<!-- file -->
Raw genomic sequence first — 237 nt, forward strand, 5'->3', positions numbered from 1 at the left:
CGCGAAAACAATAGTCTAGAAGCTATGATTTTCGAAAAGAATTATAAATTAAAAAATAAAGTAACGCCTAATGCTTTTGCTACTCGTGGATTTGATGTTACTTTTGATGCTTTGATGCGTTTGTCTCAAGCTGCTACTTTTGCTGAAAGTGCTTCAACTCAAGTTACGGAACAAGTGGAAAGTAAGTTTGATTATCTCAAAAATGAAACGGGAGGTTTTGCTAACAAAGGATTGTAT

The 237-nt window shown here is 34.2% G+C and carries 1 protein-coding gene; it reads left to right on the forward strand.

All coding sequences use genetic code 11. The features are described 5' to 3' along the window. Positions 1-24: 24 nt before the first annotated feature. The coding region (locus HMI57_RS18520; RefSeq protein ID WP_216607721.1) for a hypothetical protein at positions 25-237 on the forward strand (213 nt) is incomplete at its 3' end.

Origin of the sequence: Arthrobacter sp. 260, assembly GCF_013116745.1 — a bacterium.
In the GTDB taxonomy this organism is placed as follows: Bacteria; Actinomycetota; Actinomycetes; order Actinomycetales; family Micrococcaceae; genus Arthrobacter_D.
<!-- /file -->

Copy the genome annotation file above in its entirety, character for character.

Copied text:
Raw genomic sequence first — 237 nt, forward strand, 5'->3', positions numbered from 1 at the left:
CGCGAAAACAATAGTCTAGAAGCTATGATTTTCGAAAAGAATTATAAATTAAAAAATAAAGTAACGCCTAATGCTTTTGCTACTCGTGGATTTGATGTTACTTTTGATGCTTTGATGCGTTTGTCTCAAGCTGCTACTTTTGCTGAAAGTGCTTCAACTCAAGTTACGGAACAAGTGGAAAGTAAGTTTGATTATCTCAAAAATGAAACGGGAGGTTTTGCTAACAAAGGATTGTAT

The 237-nt window shown here is 34.2% G+C and carries 1 protein-coding gene; it reads left to right on the forward strand.

All coding sequences use genetic code 11. The features are described 5' to 3' along the window. Positions 1-24: 24 nt before the first annotated feature. The coding region (locus HMI57_RS18520; RefSeq protein ID WP_216607721.1) for a hypothetical protein at positions 25-237 on the forward strand (213 nt) is incomplete at its 3' end.

Origin of the sequence: Arthrobacter sp. 260, assembly GCF_013116745.1 — a bacterium.
In the GTDB taxonomy this organism is placed as follows: Bacteria; Actinomycetota; Actinomycetes; order Actinomycetales; family Micrococcaceae; genus Arthrobacter_D.